In 1916, one million men fought in the first battle of the Somme. Victory hinged on their ability to capture a small village called Pozières. After five attempts to seize it, the British called in the Anzacs to complete this seemingly impossible task.
At midnight on 23 July 1916, thousands of Australians stormed Pozières. Forty-five days later they were relieved, having suffered 23,000 casualties to gain a few miles of barren landscape. Despite the toll, the operation was heralded as a stunning victory. Yet for the exhausted survivors, the war-weary public, and the families of the dead and maimed, victory came at a terrible cost.
Drawing on the letters and diaries of the men who fought at Pozières, this superb book reveals a battlefield drenched in chaos and fear. Bennett sheds light on the story behind the official history, re-creating the experiences of those men who fought in one of the largest and most devastating battles of the Great War and returned home, all too often, as shattered men.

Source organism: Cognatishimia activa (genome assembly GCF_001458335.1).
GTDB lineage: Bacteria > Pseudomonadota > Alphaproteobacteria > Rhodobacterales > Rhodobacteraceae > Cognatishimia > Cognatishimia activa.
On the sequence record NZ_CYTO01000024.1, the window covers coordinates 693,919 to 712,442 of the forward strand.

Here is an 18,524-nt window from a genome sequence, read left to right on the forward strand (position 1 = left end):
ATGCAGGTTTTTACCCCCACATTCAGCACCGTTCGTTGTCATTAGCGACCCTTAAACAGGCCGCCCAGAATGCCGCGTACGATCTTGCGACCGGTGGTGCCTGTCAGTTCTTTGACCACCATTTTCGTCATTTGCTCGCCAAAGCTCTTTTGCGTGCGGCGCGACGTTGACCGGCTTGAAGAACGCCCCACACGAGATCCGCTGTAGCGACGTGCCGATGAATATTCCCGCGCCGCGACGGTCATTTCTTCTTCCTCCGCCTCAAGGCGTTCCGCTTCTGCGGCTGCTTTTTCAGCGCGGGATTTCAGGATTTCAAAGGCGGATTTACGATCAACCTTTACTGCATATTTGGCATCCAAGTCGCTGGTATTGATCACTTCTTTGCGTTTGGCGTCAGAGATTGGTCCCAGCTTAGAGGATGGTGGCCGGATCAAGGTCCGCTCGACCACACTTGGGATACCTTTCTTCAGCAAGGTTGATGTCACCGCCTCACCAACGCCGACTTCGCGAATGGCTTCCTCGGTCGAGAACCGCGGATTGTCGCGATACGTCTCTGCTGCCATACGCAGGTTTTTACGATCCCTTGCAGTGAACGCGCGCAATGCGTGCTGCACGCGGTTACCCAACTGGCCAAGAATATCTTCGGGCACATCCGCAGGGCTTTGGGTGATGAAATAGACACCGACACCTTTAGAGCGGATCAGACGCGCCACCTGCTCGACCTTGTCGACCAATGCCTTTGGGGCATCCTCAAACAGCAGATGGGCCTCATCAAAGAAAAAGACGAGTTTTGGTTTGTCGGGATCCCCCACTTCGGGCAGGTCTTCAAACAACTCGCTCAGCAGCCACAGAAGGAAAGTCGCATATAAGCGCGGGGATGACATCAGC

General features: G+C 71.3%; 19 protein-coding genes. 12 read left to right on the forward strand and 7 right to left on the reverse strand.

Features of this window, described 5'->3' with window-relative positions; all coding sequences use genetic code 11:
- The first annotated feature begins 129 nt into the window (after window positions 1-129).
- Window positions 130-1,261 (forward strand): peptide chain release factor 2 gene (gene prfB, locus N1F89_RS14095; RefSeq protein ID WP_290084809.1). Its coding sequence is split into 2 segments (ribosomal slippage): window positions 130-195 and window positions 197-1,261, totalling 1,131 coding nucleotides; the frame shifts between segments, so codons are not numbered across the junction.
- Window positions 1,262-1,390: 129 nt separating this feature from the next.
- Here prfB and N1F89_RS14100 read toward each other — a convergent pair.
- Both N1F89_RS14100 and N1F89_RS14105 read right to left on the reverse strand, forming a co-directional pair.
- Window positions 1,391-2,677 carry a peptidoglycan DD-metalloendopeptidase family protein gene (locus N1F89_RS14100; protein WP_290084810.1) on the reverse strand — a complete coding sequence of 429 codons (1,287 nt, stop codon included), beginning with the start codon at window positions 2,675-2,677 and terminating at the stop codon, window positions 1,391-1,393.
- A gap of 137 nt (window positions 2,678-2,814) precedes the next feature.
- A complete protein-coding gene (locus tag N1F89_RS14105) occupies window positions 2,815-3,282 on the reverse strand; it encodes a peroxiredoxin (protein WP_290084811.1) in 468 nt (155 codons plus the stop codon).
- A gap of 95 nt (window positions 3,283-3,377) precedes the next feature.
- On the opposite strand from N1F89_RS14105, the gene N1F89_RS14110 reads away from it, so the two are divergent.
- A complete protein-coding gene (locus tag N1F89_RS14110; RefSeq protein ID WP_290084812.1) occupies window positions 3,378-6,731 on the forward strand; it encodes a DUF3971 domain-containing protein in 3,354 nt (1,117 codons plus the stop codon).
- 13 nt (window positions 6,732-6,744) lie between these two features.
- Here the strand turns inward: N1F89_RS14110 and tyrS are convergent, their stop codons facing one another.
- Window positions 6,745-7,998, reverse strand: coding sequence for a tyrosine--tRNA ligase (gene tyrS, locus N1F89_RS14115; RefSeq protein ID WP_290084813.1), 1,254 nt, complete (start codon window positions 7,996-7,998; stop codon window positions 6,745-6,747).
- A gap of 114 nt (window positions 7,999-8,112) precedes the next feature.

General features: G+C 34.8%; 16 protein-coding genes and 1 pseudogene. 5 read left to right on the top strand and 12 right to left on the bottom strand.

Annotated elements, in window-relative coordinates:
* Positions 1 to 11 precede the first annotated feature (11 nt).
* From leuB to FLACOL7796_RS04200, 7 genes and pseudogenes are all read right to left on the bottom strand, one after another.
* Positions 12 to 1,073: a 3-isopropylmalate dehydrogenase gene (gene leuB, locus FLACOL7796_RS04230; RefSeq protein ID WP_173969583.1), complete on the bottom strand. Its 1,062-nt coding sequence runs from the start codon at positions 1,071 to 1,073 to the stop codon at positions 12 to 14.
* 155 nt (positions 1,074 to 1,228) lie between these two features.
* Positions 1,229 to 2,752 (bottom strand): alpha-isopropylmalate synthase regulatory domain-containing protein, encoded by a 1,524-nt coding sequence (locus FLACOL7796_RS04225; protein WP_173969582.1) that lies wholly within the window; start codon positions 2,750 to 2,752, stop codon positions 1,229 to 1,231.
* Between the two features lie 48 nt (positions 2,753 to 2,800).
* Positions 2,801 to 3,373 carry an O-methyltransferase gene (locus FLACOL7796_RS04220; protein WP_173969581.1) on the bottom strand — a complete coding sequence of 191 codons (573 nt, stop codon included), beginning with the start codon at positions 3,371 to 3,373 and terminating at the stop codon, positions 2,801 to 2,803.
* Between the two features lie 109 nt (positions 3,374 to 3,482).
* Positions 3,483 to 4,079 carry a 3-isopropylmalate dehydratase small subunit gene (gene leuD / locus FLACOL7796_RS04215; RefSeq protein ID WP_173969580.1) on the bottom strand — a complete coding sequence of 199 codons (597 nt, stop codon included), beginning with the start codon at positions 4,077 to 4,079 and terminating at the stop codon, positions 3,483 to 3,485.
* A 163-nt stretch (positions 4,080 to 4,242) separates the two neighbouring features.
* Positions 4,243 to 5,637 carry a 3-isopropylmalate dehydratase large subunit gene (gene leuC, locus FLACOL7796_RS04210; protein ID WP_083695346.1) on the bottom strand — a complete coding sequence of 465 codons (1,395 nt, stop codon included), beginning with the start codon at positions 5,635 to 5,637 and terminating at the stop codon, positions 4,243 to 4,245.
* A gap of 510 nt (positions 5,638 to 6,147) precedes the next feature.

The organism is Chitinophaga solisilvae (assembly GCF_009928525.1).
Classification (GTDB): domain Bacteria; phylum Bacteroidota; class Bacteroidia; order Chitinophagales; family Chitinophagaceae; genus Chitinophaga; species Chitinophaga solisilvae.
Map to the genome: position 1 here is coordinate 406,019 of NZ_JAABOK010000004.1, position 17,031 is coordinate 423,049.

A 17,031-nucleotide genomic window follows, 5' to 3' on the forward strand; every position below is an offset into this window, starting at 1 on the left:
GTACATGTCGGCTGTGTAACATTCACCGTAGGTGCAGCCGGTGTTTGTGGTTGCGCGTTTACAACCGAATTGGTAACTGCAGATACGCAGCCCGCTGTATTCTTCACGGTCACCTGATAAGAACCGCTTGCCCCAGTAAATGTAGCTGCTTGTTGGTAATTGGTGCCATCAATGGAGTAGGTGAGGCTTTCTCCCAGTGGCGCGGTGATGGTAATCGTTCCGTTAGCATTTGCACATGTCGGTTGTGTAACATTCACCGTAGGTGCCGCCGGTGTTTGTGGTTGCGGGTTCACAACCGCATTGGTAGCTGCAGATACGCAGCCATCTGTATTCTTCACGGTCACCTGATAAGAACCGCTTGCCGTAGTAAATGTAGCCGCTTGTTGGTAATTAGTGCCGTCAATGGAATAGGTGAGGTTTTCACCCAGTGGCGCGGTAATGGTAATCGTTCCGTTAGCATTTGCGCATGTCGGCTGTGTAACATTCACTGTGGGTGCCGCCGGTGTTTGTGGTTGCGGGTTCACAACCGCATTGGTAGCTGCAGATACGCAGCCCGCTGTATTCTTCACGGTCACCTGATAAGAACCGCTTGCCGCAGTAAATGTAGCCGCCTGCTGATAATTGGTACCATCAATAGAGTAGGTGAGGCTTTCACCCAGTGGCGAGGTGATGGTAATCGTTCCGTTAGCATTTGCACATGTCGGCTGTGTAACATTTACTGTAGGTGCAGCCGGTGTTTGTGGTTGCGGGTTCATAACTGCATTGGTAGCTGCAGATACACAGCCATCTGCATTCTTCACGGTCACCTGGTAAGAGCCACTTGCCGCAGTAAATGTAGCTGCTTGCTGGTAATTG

‘Such a readable account … this is probably the best book about a Western Front battle to be written from an Australian perspective in the last decade. Highly recommended.’
RON AUSTIN, MUFTI
‘Bennett … has deftly reconstructed the battles through a variety of accounts from historians and participants. One of Bennett’s many strengths is his ability to transport himself and the reader into the shoes of the different protagonists, elucidating the battle from a variety of perspectives.’
MARTIN CROTTY, THE AGE
‘This is a staggeringly good first book; as good a piece of military history as I’ve read in a long time … There is a humanity in this book that is moving and deeply involving.’
MICHAEL MCKERNAN, THE CANBERRA TIMES